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kmwoley

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About kmwoley

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  1. kmwoley

    Unraid OS version 6.6.7 available

    I cannot tell you why or how, but after downgrading from 6.6.7 -> 6.6.6 four days ago, and then upgrading again today from 6.6.6 -> 6.6.7 the issue I reported before (i.e. Custom Network Types not appearing in Docker Container configuration) appears to have gone away. 🤷‍♂️
  2. kmwoley

    Unraid OS version 6.6.7 available

    Confirmed. Rolling back to 6.6.6 solved this issue. Container configs can now select the Custom networks for Network Type.
  3. kmwoley

    Unraid OS version 6.6.7 available

    Hey folks - I ran into a problem with this upgrade. I have custom network's configured for Docker (MACVLAN). After the update, all of my containers started just fine. But one of them started to have some networking issues and I started investigating. I tried changing a setting in that container and when I saved the container, it disappeared! Looking deeper, I notice now that under the networking options for the container config any network which was using a MACVLAN network (e.g. br0.55) now shows Network Type of "None" and the custom networks for MACVLAN aren't an option in the container config. If I apply any changes to a container now, it functionally disappears. I'm going to try rolling back to 6.6.6 to see if it solves the issue... but thought you should know. Anyone else seeing this?
  4. You're right that masquerading is typically done for traffic exiting your local network, but it can also be used for things like the OpenVPN config. In the case of OpenVPN it's handing out IP addresses to the clients in a different range than the local network. In the bridged docker network configuration installation of OpenVPN, those remote client IP addresses were being masqueraded somewhere along the path before they left the host so they showed up as my host server's IP on the local network. Switching to host networking exposed those client IPs to the local network. At some point I'd like to understand why that was... but for now, I can configure my local network to work around the problem. At this point it's kinda academic for me to learn why that was; I'm curious.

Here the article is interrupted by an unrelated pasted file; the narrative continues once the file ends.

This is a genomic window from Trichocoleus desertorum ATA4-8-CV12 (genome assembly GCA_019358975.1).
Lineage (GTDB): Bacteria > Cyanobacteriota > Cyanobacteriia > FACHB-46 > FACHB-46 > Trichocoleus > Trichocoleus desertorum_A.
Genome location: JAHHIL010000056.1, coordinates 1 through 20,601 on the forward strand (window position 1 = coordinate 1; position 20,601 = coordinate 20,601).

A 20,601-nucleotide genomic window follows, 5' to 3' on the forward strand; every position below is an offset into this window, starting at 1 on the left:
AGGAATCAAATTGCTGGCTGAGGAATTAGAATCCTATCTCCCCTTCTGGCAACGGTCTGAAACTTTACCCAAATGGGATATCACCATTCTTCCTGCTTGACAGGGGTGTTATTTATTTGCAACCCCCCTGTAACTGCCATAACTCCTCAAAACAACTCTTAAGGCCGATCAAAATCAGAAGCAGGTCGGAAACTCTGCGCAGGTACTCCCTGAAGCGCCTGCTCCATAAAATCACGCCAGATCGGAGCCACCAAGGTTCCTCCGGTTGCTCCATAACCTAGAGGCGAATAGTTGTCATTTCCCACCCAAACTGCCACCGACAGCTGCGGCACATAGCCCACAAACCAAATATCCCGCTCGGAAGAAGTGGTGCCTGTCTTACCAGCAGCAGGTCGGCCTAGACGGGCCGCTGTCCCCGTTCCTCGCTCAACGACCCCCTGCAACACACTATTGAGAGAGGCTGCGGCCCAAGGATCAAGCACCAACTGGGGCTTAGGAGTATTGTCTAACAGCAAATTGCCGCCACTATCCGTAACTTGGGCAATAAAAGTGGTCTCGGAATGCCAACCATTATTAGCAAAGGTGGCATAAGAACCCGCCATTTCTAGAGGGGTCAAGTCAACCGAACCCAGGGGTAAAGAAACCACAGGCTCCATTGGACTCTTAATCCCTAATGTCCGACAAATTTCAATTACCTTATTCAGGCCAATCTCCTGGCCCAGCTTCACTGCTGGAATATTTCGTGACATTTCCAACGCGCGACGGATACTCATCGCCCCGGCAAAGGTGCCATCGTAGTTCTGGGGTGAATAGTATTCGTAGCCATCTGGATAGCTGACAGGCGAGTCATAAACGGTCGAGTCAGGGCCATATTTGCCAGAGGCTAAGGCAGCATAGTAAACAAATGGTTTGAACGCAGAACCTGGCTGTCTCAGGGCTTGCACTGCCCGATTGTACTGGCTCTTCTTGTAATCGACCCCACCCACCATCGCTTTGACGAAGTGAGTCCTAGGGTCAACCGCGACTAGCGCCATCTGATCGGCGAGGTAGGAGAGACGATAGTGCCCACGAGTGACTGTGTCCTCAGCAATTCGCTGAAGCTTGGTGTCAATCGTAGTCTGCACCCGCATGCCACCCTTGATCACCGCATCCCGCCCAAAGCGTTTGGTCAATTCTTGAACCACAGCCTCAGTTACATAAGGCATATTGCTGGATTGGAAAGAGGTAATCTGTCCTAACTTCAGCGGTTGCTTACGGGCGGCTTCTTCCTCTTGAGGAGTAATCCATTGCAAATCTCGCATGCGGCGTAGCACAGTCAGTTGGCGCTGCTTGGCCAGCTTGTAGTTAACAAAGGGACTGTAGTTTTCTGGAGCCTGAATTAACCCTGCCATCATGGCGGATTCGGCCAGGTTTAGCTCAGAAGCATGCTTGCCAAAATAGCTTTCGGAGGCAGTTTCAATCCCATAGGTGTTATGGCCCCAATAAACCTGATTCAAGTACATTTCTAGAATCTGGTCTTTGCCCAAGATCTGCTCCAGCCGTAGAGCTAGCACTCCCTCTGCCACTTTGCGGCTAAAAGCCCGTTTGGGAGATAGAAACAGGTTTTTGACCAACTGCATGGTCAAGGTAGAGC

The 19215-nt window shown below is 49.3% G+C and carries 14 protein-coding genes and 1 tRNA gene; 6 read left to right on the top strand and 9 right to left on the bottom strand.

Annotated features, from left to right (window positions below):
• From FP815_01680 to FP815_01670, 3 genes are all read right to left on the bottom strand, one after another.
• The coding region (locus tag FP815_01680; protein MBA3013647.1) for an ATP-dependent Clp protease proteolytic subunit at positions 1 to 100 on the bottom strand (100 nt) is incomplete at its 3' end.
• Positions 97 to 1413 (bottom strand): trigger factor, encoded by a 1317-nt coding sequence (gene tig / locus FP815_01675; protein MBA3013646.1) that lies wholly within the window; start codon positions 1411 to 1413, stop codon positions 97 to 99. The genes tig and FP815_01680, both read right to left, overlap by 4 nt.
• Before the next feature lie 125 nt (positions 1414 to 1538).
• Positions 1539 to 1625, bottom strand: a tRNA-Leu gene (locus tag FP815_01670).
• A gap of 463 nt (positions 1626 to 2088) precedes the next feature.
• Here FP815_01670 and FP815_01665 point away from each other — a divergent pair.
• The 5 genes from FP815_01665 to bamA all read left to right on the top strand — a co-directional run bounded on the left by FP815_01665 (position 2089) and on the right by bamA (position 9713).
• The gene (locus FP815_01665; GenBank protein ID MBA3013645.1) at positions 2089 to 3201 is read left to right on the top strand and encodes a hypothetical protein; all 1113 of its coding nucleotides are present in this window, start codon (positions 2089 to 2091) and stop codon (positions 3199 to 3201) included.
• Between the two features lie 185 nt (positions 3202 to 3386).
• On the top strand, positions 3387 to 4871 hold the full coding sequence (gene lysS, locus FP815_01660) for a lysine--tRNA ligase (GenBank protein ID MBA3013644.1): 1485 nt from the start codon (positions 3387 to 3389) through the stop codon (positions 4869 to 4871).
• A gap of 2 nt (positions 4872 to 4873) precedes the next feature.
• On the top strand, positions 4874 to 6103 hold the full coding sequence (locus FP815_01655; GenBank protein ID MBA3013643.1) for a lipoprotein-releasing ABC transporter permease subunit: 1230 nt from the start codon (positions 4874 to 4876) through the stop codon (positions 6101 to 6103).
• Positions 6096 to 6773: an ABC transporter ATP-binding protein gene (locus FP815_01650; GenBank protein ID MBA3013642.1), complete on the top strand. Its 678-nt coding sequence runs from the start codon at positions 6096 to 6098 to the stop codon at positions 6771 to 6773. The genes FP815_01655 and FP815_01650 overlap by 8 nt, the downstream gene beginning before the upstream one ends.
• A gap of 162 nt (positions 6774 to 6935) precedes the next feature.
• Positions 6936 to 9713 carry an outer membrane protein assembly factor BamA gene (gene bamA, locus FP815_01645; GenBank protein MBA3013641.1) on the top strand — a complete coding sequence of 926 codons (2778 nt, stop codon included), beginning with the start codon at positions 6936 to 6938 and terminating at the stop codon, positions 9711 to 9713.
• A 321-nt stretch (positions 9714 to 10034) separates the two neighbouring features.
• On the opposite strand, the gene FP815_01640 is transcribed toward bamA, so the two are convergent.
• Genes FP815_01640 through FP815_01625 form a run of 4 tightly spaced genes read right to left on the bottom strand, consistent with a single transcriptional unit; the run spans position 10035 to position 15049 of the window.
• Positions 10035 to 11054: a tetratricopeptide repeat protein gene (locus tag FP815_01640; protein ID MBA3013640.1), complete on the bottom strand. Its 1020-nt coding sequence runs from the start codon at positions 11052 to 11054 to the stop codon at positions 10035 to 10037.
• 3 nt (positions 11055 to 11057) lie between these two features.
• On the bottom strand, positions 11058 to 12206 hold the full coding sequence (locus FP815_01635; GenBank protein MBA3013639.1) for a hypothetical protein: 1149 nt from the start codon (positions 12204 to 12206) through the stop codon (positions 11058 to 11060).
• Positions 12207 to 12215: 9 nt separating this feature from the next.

5. I honestly don't have a clue then how OpenVPN-AS (or any other VPN) running in Docker host networking mode is masquerading it's client traffic, then. It just doesn't make sense to me that there's no way to masquerade the OpenVPN client IP addresses on their way out the door. In the end, I gave up trying to get my host to masquerade the traffic and instead added static routes for my OpenVPN client address space to my networking stack outside of the unraid host. It's a fine solution, just annoying. If someone trips across this post in the future and finds a solution, I'd be interested in knowing what you figure out. Thanks.
  6. @bonienl thanks - that’s incredibly useful to know. Is that an unraid specific feature/limitation, or a general networking characteristic? Do you know how OpenVPN-AS (or other VPNs which run in host mode) and their hosts are configured to properly route the traffic? I could probably put a NAT entry on my router, but I don’t like the idea of solving this issue “off box” if there’s a cleaner way to do it.
  7. Thanks, @Squid - it's useful to see other folks config. Looking at your iptables, I'm even more confused. I don't see an entry which would handle the masquerade of your OpenVPN client IP (172.27.234.2). I'm at a loss as far as where to look next to understand why putting the container in 'bridge' networking works, but 'host' does not.
  8. Thanks for offering! Under the OpenVPN-AS Docker config settings, change networking from “bridge” to “host”. I would expect that your VPN clients can access the internet, local in whatever way you already had them configured.